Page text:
Peace, longing, paranoia, and the thin line that connects them all can be found on the soundtrack to the little-known Playstation 2 game, ICO. The album, titled "ICO: Melodies in the Mist", runs just over a total of twenty-five minutes - very sparse for a video game soundtrack, especially when pitted against the mammoth scores of other infamous game albums as of late. But, what makes Melodies in the Mist such a gem, to those who will be kind enough to give it time, is its dramatically different approach to video game music.
But, be warned, ICO's soundtrack is not an album that will satisfy every taste. A collaborative effort between Michiru Oshima and Pentagon, the CD strives for more of a moody effect and setting the tone for a given situation, rather than offering the audience a selection of vastly differing themes to be associated with various characters or places. And this simplistic approach to the score fits perfectly with the almost bare nature of the game itself.
What Melodies in the Mist sets out to do, it accomplishes... and in some cases exceeds. The sixteen tracks on the album range anywhere from moody, foreboding, dark echoes to peaceful lullabies. "Castle in the Mist", a simple and peaceful track, begins as a duet with acoustic guitars plucking rather mystical harmonies that roll gently along to be joined later by a fretless bass. But rather than instilling the piece with a pop influence, the addition of the baseline compliments the mood established by the acoustic counter parts with a fuller, broader sound that in no way detracts from the music. As a finishing touch to the piece, a subtle breath noise can ever so slightly be heard floating on the surface of the chords, perfectly completing the ethereal ensemble, leaving the listener to the simple beauty of the piece.
The album stretches into sadness with the song "beginning", where a lone mournful piano sings two simple phrases over and over, over and over, echoing through the distance a poem of sorrow, almost like a lament for lonely souls that have been lost to the rest of the world. The track "deja vu" will haunt some listeners with its ominous drone dominating the canvas, twisting and bending about, but never ceasing. The song can easily hurl someone down paranoia lane amidst slight clicks and creepy clacks that can be deciphered in the background. It is almost a prelude to a nightmare. And if "deja vu" is indeed the prelude, then the song "Shadow" is definitely the nightmare. Easily likened to a demented carnival of demons, a church organ drones a shivery tune, teetering on the brink of insanity, through a chorus of creepy voices. It's enough to make the hairs on one's neck stand on end.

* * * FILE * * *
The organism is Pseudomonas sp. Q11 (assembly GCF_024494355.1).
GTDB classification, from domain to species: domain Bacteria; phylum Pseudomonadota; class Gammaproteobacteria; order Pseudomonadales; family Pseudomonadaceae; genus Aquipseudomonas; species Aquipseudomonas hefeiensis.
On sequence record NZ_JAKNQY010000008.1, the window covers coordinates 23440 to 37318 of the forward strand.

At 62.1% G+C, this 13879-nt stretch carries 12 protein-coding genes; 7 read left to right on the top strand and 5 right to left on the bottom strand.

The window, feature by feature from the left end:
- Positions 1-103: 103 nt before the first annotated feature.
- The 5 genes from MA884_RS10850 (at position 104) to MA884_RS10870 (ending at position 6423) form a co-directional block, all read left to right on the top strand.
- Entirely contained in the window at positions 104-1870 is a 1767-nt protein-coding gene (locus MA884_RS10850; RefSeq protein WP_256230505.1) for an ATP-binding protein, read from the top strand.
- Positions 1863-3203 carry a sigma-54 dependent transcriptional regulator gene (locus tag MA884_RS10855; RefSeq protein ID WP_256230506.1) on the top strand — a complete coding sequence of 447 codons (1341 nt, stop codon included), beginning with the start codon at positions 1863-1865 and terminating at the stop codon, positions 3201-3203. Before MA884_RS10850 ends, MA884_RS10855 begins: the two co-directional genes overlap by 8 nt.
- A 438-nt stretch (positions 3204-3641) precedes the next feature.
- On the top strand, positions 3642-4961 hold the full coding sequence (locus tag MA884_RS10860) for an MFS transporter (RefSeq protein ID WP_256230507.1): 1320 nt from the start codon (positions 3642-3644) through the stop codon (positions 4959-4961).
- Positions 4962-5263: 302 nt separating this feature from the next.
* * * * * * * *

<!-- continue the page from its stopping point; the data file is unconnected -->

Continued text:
But for all its sorrow and darkness, Melodies in the Mist rounds out with some quite peaceful and rather pleasing numbers that could send listeners off to a state of comforting bliss. The soft and simple lullaby "heal" is reminiscent of a childhood music box, the sound polished and smooth, leaving only the reverberating echoes of the gentle staccato melody. In the distance can be heard the slightest touch of a bongo dampened enough to provide a wonderful mystic silhouette to the melody without jolting the listener. And finally, the album ends with the song: "ICO -You were there" - an angelic piece with an innocent voice and mood that provides a splash of refreshment for the ears in a combination of acoustic guitar, fretless bass, and wispy airy lyrics that almost transport the audience to another world.
Melodies in the Mist functions best as a whole, as a good number of the songs are thirty seconds to a minute long. Taking its audience on an ambient journey through a wide range of emotions, it seems almost like a collection of experimental facets that comprise a greater and much more satisfying whole. Its greatest weakness is the shortness of the album. Because of that and its offering of mood music rather than traditional themes, Melodies in the Mist might be viewed by some as a weak soundtrack. But hopefully, most will look upon it in a flattering light and appreciate it for its uniqueness and surprisingly good musical quality.
As I have said this album will probably not suit all audiences. But for those longing for something different to come out of their stereo's speakers, Melodies in the Mist is a rare treasure. With its ethereal, moody approach to a score, Melodies in the Mist offers quite a different listening experience filled with songs that can lift one to a peaceful dreamstate and yet hurl their audience into an abyss of almost nightmarish psychological terror. So despite its short running time, I recommend this rare treat to anyone searching for an escape from the ordinary.